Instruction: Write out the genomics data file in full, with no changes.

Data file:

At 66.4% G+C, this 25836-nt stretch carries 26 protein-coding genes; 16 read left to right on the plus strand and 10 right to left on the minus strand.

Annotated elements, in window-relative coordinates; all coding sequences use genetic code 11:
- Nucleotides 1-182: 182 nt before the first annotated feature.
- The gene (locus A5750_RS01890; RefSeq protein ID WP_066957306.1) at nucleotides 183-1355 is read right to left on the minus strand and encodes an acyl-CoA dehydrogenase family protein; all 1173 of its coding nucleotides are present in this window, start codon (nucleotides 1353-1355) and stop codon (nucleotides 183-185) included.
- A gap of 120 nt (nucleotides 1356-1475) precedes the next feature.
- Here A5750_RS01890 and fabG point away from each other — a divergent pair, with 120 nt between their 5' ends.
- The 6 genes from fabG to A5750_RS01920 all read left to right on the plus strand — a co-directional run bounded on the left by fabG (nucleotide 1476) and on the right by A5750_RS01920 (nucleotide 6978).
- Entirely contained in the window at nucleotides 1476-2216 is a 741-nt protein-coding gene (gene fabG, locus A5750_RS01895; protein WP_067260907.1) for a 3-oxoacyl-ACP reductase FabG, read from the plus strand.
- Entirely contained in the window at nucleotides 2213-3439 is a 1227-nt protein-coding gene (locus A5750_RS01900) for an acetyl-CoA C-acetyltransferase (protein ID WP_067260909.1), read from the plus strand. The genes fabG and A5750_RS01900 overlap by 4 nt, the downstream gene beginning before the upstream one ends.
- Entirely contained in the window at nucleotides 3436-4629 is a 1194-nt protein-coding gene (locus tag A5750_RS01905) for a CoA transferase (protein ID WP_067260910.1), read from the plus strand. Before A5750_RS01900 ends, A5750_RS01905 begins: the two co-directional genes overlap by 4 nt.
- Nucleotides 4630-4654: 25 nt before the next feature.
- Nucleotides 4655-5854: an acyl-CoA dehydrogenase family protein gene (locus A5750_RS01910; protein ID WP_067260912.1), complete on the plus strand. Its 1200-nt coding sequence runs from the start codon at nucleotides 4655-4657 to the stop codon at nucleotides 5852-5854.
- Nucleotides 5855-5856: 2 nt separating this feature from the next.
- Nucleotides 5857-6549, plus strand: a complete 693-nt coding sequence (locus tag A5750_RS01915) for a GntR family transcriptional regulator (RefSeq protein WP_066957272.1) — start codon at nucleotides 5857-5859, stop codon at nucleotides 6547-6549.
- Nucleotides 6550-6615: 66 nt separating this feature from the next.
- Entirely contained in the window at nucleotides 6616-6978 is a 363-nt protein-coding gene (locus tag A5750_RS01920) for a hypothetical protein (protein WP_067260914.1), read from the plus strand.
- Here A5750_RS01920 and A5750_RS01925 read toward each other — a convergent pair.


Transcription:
At 66.4% G+C, this 25836-nt stretch carries 26 protein-coding genes; 16 read left to right on the plus strand and 10 right to left on the minus strand.

Annotated elements, in window-relative coordinates; all coding sequences use genetic code 11:
- Nucleotides 1-182: 182 nt before the first annotated feature.
- The gene (locus A5750_RS01890; RefSeq protein ID WP_066957306.1) at nucleotides 183-1355 is read right to left on the minus strand and encodes an acyl-CoA dehydrogenase family protein; all 1173 of its coding nucleotides are present in this window, start codon (nucleotides 1353-1355) and stop codon (nucleotides 183-185) included.
- A gap of 120 nt (nucleotides 1356-1475) precedes the next feature.
- Here A5750_RS01890 and fabG point away from each other — a divergent pair, with 120 nt between their 5' ends.
- The 6 genes from fabG to A5750_RS01920 all read left to right on the plus strand — a co-directional run bounded on the left by fabG (nucleotide 1476) and on the right by A5750_RS01920 (nucleotide 6978).
- Entirely contained in the window at nucleotides 1476-2216 is a 741-nt protein-coding gene (gene fabG, locus A5750_RS01895; protein WP_067260907.1) for a 3-oxoacyl-ACP reductase FabG, read from the plus strand.
- Entirely contained in the window at nucleotides 2213-3439 is a 1227-nt protein-coding gene (locus A5750_RS01900) for an acetyl-CoA C-acetyltransferase (protein ID WP_067260909.1), read from the plus strand. The genes fabG and A5750_RS01900 overlap by 4 nt, the downstream gene beginning before the upstream one ends.
- Entirely contained in the window at nucleotides 3436-4629 is a 1194-nt protein-coding gene (locus tag A5750_RS01905) for a CoA transferase (protein ID WP_067260910.1), read from the plus strand. Before A5750_RS01900 ends, A5750_RS01905 begins: the two co-directional genes overlap by 4 nt.
- Nucleotides 4630-4654: 25 nt before the next feature.
- Nucleotides 4655-5854: an acyl-CoA dehydrogenase family protein gene (locus A5750_RS01910; protein ID WP_067260912.1), complete on the plus strand. Its 1200-nt coding sequence runs from the start codon at nucleotides 4655-4657 to the stop codon at nucleotides 5852-5854.
- Nucleotides 5855-5856: 2 nt separating this feature from the next.
- Nucleotides 5857-6549, plus strand: a complete 693-nt coding sequence (locus tag A5750_RS01915) for a GntR family transcriptional regulator (RefSeq protein WP_066957272.1) — start codon at nucleotides 5857-5859, stop codon at nucleotides 6547-6549.
- Nucleotides 6550-6615: 66 nt separating this feature from the next.
- Entirely contained in the window at nucleotides 6616-6978 is a 363-nt protein-coding gene (locus tag A5750_RS01920) for a hypothetical protein (protein WP_067260914.1), read from the plus strand.
- Here A5750_RS01920 and A5750_RS01925 read toward each other — a convergent pair.